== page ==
The United States Department of Defence has awarded Cessna a $24 million contract to supply six Caravan aircraft for Cameroon, Chad and the Philippines. They will be configured for intelligence, surveillance and reconnaissance (ISR).
This follows two contracts in May this year covering the modification of Caravans to ISR configuration for Cameroon, Chad, Niger and the Philippines.
The US Department of Defence on 21 September said Cessna will provide six Cessna 208B Grand Caravan EX aircraft, three spare Pratt & Whitney PT6A-140 engines, and aircraft spares and ground handling equipment to the US Africa Command and Pacific Command areas of responsibility in support of counterterrorism measures in Chad, Cameroon, and the Philippines.
Work is expected to be complete by 30 September 2017.
Under the May 2016 contracts, L-3 Communications Corporation – Communication Systems West was awarded a $14 185 927 contract for ISR equipment and spares. North American Surveillance Systems of Titusville, Florida, was awarded $39 983 647 for the modification of the aircraft and integration of ISR capabilities, together with training and field support. Financing for both contracts came from Fiscal Year 2016 counter-terrorism partnership funds.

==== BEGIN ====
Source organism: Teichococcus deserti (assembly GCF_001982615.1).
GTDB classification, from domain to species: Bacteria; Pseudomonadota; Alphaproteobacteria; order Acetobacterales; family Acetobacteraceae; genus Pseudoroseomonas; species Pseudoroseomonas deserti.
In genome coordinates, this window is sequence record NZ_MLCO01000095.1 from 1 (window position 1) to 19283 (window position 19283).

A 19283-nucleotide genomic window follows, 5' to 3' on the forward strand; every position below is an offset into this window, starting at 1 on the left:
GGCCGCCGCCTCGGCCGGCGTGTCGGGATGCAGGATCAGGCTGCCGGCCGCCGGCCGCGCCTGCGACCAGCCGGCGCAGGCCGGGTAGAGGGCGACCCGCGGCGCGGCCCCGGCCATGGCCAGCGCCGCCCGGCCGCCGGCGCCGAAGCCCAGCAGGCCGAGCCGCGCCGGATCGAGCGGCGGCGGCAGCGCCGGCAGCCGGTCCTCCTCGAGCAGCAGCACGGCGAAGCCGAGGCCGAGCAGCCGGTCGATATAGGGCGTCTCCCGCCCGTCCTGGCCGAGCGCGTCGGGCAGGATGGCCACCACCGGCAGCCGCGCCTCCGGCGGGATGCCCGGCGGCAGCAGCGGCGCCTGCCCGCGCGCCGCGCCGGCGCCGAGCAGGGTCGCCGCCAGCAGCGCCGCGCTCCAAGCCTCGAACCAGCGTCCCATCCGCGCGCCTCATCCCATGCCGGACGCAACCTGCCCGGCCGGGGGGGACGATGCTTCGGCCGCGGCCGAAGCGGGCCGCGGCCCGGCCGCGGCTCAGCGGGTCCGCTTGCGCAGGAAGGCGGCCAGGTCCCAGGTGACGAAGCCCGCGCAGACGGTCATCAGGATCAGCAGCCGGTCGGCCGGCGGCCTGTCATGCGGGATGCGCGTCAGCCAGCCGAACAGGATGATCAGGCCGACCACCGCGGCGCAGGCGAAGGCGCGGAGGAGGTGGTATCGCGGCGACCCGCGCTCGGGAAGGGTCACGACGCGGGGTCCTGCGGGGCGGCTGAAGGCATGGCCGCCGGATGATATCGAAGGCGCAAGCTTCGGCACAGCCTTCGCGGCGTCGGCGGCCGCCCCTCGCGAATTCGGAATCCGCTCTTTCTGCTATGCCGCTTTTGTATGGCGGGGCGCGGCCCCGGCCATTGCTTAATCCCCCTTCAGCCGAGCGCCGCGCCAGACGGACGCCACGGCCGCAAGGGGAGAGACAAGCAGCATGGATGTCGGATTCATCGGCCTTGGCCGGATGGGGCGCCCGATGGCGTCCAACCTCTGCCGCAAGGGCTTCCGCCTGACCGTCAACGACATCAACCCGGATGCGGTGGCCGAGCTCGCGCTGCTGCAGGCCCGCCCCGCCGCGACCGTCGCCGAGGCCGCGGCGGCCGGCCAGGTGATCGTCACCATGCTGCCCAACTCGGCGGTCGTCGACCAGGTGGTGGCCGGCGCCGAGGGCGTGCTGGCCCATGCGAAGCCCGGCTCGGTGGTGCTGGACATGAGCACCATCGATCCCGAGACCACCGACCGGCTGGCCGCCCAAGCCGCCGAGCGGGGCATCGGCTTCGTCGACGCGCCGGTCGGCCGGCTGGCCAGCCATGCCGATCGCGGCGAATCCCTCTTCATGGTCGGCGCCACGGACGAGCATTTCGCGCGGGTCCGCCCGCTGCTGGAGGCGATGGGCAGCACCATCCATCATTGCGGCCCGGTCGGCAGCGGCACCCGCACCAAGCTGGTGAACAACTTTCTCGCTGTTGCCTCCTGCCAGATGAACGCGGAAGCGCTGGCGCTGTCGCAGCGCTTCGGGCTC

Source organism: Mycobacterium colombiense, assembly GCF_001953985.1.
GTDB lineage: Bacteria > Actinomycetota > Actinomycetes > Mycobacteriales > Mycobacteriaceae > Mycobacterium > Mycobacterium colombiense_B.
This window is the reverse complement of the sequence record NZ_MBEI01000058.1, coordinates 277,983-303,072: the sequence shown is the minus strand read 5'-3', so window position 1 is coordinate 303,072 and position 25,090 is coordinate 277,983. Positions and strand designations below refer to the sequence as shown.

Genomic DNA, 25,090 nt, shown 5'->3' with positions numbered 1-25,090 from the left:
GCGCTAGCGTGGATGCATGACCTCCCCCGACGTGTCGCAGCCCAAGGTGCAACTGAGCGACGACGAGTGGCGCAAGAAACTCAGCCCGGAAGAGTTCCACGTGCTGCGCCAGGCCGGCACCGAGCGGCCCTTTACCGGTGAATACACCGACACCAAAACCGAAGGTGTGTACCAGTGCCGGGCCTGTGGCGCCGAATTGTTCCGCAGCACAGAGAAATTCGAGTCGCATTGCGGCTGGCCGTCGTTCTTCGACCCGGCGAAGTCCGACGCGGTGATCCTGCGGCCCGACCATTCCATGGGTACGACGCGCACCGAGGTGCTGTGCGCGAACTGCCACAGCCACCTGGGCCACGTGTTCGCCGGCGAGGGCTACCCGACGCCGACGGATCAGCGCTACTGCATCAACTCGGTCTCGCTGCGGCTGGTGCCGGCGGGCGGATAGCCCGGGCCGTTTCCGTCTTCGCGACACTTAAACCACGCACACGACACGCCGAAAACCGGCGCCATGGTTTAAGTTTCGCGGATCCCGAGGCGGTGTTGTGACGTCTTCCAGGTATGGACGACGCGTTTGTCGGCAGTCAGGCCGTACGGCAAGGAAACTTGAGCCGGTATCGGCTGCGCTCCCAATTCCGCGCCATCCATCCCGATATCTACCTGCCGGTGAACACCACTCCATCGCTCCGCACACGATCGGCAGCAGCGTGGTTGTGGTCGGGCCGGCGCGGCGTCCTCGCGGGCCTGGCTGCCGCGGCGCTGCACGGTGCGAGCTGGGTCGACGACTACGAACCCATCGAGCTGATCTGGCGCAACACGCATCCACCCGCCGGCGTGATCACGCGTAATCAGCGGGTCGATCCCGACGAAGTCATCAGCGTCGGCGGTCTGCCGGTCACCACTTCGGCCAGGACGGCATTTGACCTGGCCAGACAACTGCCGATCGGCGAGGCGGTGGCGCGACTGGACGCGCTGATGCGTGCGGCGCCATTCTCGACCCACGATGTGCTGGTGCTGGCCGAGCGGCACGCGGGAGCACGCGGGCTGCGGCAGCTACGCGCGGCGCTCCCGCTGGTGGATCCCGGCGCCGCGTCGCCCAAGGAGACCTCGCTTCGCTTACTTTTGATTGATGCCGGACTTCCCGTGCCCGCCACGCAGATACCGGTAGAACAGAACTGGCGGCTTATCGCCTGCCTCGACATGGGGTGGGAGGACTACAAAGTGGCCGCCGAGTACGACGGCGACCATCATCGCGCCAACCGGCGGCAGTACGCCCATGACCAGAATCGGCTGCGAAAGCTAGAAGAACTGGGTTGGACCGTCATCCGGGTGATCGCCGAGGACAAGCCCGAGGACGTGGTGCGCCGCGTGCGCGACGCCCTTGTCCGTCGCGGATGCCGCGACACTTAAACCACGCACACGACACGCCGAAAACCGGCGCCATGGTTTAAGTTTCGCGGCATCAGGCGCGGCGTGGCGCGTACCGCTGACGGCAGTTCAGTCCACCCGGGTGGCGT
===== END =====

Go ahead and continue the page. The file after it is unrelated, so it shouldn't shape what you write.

The contract announcements did not indicate how many aircraft each country would be getting, but it now appears Cameroon and Chad will each receive two.
The US military in September 2014 awarded Cessna a $13.67 million contract to provide three Grand Caravan EX aircraft to Niger, Kenya and Mauritania in support of counter-terrorism operations, but it is believed this contract is unrelated to the most recent ones. L-3 Communications Systems West also received a $31.2 million contract in 2014 to add intelligence, surveillance and reconnaissance capabilities to the three Cessna 208Bs.
The United States has donated a number of Caravans to African countries in support of peacekeeping and counter-terror operations. The Niger Air Force received two donated Cessna 208Bs in July 2013, but configured for transport tasks. In June 2014 the US government donated two new Caravans to the Mauritania Islamic Air Force to boost its capacity to conduct patrols to counter maritime crimes and regional terrorist groups.
Another recipient of Caravans from the United States is Uganda, which received two aircraft on 16 March 2015, to support the Ugandan contingent battling al Shabaab militants in Somalia. The aircraft, worth $15 million including spare parts and training, were donated by the US Department of Defence.